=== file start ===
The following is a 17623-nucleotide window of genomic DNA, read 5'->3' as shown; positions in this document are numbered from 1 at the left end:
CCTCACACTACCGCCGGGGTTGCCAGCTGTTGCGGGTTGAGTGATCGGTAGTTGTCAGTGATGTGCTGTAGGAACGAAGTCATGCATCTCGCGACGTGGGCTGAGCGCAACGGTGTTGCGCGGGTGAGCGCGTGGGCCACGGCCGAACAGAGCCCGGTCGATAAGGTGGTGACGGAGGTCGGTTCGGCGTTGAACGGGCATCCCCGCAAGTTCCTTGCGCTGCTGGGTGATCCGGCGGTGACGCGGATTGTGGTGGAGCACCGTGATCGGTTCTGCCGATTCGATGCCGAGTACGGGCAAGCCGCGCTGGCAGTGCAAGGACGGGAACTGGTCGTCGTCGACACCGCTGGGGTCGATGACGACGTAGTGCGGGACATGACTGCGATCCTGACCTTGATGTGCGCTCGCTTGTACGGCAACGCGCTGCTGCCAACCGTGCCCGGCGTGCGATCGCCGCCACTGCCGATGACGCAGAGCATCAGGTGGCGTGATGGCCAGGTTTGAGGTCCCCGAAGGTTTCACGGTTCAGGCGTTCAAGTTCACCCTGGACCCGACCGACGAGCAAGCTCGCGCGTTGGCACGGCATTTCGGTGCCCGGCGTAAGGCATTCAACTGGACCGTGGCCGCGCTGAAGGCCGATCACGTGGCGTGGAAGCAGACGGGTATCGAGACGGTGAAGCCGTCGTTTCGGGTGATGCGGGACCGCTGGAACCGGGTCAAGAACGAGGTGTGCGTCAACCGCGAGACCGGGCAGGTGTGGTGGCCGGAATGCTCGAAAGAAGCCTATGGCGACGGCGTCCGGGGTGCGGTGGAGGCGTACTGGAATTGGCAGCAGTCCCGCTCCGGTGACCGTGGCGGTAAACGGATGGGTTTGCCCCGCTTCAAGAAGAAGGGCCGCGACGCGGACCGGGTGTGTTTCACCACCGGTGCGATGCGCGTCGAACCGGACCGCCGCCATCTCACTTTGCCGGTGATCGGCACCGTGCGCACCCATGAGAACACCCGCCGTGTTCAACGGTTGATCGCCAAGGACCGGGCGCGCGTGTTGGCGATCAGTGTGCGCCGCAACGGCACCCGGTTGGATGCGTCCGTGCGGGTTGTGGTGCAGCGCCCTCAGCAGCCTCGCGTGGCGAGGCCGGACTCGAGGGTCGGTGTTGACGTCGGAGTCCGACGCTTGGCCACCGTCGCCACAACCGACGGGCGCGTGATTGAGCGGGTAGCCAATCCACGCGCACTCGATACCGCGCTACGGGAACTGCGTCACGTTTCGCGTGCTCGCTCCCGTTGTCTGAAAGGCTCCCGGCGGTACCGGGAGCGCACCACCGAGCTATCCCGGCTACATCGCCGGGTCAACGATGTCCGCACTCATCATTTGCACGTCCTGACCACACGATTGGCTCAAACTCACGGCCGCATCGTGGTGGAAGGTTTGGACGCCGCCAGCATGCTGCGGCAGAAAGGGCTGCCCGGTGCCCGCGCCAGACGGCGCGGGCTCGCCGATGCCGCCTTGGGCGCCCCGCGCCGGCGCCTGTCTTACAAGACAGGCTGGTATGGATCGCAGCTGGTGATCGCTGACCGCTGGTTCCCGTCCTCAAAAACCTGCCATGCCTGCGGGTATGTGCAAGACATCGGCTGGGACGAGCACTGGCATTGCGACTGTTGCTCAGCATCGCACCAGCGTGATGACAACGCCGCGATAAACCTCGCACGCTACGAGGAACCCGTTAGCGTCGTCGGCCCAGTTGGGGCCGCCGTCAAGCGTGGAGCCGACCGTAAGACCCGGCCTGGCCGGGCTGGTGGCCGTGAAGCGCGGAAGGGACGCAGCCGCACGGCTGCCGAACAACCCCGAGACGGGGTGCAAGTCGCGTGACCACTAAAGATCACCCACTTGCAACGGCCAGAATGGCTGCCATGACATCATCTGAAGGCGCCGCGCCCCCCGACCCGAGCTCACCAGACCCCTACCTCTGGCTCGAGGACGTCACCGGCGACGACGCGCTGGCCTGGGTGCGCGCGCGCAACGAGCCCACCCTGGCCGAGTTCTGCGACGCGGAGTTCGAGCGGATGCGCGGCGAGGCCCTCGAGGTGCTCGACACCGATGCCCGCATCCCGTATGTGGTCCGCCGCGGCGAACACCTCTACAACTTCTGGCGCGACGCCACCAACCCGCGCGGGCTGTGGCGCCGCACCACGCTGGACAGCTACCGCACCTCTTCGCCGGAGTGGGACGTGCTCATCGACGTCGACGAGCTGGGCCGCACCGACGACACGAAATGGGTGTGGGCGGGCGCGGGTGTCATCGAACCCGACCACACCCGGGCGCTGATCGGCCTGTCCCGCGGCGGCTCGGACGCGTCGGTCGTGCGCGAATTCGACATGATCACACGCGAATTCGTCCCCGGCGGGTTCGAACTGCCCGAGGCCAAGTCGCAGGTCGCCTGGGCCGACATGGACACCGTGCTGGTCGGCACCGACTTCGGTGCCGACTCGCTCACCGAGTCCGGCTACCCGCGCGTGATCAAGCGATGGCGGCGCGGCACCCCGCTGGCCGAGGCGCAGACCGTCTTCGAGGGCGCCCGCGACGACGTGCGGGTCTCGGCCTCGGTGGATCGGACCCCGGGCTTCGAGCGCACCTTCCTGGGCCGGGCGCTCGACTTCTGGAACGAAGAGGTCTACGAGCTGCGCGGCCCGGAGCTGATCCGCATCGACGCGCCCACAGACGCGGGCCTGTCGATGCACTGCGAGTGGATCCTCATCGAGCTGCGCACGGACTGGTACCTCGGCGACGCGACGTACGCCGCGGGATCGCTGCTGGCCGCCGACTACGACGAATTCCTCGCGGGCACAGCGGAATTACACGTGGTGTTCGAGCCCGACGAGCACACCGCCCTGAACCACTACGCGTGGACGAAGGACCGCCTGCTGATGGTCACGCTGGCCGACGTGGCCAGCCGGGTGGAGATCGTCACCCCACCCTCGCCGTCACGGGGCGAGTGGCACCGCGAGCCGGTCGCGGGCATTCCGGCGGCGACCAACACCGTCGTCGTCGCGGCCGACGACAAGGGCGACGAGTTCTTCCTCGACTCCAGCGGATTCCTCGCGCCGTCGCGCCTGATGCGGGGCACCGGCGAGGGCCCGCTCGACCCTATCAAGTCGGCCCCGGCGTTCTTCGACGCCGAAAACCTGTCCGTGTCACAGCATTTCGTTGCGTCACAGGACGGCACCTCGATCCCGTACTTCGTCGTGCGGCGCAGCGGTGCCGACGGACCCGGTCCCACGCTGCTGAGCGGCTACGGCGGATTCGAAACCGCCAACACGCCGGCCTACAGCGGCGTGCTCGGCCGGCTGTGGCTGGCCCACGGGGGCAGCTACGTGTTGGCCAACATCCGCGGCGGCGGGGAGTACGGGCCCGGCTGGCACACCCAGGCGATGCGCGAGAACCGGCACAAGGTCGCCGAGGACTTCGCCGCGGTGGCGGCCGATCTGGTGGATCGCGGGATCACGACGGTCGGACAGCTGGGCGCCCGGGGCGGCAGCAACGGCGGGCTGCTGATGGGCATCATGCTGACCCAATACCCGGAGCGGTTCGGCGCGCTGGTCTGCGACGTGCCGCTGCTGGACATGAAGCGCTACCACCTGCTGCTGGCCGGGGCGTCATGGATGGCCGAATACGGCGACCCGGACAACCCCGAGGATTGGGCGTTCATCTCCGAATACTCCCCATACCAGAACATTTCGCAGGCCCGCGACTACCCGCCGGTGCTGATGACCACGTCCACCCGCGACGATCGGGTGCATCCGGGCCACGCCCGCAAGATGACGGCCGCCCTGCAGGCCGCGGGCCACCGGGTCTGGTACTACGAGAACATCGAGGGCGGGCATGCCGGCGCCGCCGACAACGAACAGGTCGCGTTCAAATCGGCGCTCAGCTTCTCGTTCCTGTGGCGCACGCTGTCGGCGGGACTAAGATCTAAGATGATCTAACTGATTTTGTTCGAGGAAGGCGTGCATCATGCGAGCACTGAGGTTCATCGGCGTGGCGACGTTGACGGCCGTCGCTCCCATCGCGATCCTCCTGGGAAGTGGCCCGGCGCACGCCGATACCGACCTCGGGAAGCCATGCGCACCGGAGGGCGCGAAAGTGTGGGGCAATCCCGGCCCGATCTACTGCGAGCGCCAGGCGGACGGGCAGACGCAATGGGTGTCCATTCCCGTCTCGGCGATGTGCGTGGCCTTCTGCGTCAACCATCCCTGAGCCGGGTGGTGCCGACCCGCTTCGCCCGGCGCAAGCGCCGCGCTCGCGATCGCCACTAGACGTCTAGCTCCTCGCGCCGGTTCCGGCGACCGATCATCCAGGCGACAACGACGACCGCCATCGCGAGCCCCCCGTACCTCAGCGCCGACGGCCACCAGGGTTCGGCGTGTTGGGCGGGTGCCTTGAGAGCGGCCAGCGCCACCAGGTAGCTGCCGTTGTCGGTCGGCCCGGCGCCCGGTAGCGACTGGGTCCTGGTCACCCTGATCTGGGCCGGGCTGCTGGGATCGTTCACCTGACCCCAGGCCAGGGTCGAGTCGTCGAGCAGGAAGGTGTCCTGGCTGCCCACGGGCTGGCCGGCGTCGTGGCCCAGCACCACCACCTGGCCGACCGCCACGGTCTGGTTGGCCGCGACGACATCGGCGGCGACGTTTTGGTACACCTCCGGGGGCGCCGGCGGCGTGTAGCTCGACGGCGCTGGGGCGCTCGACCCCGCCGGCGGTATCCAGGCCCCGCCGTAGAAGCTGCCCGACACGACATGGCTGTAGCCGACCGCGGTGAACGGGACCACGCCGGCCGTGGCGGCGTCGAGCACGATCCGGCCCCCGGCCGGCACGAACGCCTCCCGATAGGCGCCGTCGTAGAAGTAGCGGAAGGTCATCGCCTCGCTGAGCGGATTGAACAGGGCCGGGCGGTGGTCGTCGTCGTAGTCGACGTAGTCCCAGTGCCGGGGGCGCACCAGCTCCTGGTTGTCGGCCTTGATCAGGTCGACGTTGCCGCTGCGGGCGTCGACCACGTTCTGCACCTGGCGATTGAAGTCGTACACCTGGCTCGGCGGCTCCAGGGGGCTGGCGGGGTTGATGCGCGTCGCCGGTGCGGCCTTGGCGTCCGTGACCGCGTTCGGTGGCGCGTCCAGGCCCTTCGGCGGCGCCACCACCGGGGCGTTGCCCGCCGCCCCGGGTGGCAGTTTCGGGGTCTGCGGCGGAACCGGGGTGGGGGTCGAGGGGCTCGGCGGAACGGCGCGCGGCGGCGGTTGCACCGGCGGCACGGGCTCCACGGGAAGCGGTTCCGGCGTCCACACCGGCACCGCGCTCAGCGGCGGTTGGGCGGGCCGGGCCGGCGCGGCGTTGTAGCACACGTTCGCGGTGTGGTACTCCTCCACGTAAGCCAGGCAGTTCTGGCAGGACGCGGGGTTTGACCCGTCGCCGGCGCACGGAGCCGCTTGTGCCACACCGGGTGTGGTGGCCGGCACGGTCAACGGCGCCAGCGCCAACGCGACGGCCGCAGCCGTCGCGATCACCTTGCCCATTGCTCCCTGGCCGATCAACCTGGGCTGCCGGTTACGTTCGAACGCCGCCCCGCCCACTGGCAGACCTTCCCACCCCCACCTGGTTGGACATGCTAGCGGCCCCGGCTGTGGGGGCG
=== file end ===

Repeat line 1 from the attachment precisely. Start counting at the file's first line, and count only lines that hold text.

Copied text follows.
The following is a 17623-nucleotide window of genomic DNA, read 5'->3' as shown; positions in this document are numbered from 1 at the left end: